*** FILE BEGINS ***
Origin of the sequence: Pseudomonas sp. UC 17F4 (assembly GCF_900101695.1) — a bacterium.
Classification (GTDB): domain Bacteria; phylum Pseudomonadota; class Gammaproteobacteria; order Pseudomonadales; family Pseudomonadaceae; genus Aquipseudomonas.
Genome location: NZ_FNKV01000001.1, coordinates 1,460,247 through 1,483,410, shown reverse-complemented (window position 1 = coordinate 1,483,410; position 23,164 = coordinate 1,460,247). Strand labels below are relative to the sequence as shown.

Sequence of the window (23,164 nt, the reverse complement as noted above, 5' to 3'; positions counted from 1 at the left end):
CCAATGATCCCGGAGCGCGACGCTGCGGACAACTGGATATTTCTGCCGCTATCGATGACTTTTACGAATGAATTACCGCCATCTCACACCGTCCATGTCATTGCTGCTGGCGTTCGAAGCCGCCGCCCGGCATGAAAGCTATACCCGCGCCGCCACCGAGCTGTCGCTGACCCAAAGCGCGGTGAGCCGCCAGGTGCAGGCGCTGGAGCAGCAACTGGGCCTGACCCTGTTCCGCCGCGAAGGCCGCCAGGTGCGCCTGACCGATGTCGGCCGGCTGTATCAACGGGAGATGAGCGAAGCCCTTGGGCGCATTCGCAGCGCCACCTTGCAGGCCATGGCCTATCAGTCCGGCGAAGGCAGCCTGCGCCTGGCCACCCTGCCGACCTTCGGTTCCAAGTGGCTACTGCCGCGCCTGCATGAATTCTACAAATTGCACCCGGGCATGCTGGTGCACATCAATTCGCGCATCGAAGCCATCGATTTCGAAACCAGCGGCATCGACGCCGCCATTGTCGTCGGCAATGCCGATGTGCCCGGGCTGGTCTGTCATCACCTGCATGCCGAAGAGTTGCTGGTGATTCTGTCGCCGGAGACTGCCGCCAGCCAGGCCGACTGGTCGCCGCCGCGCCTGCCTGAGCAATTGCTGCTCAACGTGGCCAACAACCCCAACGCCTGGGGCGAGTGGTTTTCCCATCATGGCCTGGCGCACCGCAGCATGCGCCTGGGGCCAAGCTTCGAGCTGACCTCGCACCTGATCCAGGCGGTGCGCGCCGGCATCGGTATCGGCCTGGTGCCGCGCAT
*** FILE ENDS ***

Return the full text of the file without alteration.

Origin of the sequence: Pseudomonas sp. UC 17F4 (assembly GCF_900101695.1) — a bacterium.
Classification (GTDB): domain Bacteria; phylum Pseudomonadota; class Gammaproteobacteria; order Pseudomonadales; family Pseudomonadaceae; genus Aquipseudomonas.
Genome location: NZ_FNKV01000001.1, coordinates 1,460,247 through 1,483,410, shown reverse-complemented (window position 1 = coordinate 1,483,410; position 23,164 = coordinate 1,460,247). Strand labels below are relative to the sequence as shown.

Sequence of the window (23,164 nt, the reverse complement as noted above, 5' to 3'; positions counted from 1 at the left end):
CCAATGATCCCGGAGCGCGACGCTGCGGACAACTGGATATTTCTGCCGCTATCGATGACTTTTACGAATGAATTACCGCCATCTCACACCGTCCATGTCATTGCTGCTGGCGTTCGAAGCCGCCGCCCGGCATGAAAGCTATACCCGCGCCGCCACCGAGCTGTCGCTGACCCAAAGCGCGGTGAGCCGCCAGGTGCAGGCGCTGGAGCAGCAACTGGGCCTGACCCTGTTCCGCCGCGAAGGCCGCCAGGTGCGCCTGACCGATGTCGGCCGGCTGTATCAACGGGAGATGAGCGAAGCCCTTGGGCGCATTCGCAGCGCCACCTTGCAGGCCATGGCCTATCAGTCCGGCGAAGGCAGCCTGCGCCTGGCCACCCTGCCGACCTTCGGTTCCAAGTGGCTACTGCCGCGCCTGCATGAATTCTACAAATTGCACCCGGGCATGCTGGTGCACATCAATTCGCGCATCGAAGCCATCGATTTCGAAACCAGCGGCATCGACGCCGCCATTGTCGTCGGCAATGCCGATGTGCCCGGGCTGGTCTGTCATCACCTGCATGCCGAAGAGTTGCTGGTGATTCTGTCGCCGGAGACTGCCGCCAGCCAGGCCGACTGGTCGCCGCCGCGCCTGCCTGAGCAATTGCTGCTCAACGTGGCCAACAACCCCAACGCCTGGGGCGAGTGGTTTTCCCATCATGGCCTGGCGCACCGCAGCATGCGCCTGGGGCCAAGCTTCGAGCTGACCTCGCACCTGATCCAGGCGGTGCGCGCCGGCATCGGTATCGGCCTGGTGCCGCGCAT